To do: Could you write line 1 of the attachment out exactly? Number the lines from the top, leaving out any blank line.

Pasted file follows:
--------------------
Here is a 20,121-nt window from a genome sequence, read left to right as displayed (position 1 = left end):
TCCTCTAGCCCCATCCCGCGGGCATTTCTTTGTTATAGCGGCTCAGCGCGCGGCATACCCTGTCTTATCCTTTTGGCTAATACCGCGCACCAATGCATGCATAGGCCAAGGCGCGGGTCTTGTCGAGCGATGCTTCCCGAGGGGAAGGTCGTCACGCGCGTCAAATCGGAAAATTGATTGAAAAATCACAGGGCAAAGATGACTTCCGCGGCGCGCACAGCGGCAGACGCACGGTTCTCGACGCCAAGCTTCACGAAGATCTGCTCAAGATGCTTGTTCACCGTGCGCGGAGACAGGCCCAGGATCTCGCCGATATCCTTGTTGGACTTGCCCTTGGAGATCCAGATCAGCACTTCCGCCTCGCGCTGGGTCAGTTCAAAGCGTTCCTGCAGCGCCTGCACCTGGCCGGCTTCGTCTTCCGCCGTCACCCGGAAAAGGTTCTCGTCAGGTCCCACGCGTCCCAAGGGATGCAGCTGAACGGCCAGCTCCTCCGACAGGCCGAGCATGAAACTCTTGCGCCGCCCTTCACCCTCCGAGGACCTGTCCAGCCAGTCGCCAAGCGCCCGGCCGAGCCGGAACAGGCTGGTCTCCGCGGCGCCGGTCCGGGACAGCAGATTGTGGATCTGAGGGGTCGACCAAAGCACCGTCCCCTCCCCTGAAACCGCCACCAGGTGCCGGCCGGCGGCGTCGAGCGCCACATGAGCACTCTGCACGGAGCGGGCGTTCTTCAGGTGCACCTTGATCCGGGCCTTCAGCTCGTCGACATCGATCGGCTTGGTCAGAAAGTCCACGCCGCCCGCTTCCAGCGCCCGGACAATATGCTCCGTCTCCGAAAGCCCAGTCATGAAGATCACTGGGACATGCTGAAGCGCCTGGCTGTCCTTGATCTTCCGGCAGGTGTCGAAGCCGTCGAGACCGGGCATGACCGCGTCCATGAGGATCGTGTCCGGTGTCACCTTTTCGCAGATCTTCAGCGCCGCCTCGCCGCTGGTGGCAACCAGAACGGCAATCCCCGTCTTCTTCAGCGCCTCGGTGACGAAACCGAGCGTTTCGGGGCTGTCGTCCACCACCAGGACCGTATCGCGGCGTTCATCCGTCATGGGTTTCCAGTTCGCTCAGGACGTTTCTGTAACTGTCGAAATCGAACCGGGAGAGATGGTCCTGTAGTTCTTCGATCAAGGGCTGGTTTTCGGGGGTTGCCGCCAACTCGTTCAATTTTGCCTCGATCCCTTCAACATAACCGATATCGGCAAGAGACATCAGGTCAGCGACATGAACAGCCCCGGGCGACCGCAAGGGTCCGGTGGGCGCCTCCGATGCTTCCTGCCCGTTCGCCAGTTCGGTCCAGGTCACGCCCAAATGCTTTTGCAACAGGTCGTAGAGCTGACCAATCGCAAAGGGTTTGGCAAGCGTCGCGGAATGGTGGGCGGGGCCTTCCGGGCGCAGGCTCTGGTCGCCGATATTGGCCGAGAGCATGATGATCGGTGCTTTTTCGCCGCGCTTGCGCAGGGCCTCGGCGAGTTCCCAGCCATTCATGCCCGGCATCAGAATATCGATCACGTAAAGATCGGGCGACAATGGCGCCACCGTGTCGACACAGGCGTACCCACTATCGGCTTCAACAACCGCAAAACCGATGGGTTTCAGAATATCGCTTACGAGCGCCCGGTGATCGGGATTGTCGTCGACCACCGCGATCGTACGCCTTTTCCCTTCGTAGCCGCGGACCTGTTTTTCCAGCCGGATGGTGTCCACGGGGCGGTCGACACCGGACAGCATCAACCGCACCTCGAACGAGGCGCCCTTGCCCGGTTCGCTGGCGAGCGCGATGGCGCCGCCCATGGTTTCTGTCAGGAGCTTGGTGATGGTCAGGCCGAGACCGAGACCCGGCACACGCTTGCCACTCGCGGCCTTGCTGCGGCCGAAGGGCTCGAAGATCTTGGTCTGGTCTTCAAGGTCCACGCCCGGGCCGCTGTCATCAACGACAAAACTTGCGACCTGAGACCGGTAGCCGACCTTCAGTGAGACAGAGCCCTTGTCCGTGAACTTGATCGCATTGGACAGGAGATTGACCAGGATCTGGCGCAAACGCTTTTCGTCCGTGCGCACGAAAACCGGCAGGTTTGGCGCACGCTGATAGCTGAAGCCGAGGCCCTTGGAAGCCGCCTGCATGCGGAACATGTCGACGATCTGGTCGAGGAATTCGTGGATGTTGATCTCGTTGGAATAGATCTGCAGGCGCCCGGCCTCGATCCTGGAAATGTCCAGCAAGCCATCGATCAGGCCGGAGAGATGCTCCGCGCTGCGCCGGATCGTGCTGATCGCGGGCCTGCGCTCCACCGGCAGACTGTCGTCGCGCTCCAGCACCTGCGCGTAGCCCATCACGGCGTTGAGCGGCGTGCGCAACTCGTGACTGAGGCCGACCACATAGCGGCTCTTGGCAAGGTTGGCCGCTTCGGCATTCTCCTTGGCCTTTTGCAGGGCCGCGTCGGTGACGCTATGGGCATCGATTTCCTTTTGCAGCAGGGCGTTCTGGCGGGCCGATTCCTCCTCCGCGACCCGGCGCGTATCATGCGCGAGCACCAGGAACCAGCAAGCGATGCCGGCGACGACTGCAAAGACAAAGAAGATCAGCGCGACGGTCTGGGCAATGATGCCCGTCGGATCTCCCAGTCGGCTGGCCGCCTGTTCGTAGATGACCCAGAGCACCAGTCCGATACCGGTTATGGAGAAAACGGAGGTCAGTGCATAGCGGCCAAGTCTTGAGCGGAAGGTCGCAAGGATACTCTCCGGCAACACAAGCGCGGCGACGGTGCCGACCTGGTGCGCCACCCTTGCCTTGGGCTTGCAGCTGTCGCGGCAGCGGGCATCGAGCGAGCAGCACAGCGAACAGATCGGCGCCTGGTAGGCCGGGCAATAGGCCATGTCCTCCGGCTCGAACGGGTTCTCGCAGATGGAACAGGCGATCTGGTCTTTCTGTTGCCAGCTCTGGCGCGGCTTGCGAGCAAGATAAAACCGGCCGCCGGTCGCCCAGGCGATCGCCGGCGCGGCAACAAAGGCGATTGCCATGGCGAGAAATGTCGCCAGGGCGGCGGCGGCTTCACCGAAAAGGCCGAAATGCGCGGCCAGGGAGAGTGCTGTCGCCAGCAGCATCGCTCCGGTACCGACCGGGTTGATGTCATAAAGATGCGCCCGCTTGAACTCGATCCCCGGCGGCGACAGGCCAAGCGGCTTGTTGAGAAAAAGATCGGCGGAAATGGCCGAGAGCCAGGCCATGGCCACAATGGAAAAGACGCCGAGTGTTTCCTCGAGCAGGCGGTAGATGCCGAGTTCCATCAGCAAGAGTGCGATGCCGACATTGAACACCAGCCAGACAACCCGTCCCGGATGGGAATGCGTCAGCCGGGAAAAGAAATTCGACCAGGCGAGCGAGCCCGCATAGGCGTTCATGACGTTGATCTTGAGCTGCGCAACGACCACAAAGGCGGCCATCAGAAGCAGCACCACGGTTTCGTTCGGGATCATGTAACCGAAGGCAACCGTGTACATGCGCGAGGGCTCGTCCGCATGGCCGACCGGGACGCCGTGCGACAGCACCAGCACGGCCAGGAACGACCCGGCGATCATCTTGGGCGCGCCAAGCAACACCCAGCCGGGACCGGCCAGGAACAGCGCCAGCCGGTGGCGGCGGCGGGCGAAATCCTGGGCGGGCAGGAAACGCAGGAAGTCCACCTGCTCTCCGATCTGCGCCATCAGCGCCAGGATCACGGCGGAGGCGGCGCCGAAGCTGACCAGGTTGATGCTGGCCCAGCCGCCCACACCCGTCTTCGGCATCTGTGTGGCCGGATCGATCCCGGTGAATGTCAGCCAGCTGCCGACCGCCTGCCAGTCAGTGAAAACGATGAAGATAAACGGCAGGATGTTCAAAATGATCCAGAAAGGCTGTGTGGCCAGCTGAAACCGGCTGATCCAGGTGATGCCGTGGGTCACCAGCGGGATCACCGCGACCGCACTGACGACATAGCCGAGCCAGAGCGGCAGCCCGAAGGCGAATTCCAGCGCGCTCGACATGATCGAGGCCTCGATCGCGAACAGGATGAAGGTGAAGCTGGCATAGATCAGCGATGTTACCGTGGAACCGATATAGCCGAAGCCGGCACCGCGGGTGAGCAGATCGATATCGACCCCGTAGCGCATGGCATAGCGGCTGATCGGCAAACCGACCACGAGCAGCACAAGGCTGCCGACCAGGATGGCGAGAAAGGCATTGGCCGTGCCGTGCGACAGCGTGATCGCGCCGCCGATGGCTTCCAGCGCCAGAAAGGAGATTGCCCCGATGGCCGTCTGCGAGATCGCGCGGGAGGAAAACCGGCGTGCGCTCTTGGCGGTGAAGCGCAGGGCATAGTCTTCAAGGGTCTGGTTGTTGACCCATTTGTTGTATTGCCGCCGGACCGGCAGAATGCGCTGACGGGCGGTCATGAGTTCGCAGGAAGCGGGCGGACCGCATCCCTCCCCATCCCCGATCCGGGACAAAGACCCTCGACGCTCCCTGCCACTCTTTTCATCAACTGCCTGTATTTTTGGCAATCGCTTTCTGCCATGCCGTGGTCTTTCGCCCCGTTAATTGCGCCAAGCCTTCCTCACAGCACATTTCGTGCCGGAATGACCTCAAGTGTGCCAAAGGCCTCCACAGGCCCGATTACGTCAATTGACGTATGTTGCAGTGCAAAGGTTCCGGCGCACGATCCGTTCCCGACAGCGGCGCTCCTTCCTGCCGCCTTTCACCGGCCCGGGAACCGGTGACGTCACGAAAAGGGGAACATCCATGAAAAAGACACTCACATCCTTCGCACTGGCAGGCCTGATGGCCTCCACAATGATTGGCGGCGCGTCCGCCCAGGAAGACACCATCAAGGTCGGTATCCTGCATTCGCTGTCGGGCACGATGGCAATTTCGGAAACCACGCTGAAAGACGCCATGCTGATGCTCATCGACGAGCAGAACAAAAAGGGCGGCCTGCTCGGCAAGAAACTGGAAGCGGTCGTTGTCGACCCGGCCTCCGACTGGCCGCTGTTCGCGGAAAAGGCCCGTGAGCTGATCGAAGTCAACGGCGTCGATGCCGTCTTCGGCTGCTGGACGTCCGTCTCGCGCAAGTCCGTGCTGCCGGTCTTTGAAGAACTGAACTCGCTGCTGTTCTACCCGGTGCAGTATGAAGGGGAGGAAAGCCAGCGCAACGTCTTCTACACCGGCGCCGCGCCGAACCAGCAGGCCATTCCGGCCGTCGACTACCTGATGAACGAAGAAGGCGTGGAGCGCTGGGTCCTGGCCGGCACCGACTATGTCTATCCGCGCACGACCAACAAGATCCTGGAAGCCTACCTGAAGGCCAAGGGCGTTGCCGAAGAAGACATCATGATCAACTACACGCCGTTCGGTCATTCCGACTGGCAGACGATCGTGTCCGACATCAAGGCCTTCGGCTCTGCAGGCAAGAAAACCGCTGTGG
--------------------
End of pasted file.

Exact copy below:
Here is a 20,121-nt window from a genome sequence, read left to right as displayed (position 1 = left end):